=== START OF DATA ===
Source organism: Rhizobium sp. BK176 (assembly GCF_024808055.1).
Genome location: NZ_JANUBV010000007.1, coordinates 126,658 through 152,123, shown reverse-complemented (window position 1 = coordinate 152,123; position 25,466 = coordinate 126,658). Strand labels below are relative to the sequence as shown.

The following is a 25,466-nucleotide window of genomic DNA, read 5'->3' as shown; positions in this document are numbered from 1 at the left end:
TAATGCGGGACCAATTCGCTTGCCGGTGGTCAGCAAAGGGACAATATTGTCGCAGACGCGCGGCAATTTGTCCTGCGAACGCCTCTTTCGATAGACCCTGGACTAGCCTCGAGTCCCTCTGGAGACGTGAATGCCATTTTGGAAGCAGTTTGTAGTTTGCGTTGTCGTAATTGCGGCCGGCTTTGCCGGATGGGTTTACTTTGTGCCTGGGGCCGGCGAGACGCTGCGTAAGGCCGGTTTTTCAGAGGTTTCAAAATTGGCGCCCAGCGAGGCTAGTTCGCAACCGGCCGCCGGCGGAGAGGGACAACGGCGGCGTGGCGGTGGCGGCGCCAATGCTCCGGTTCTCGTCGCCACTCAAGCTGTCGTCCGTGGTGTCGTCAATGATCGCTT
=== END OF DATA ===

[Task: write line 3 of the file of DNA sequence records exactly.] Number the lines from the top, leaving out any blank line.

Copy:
The following is a 25,466-nucleotide window of genomic DNA, read 5'->3' as shown; positions in this document are numbered from 1 at the left end: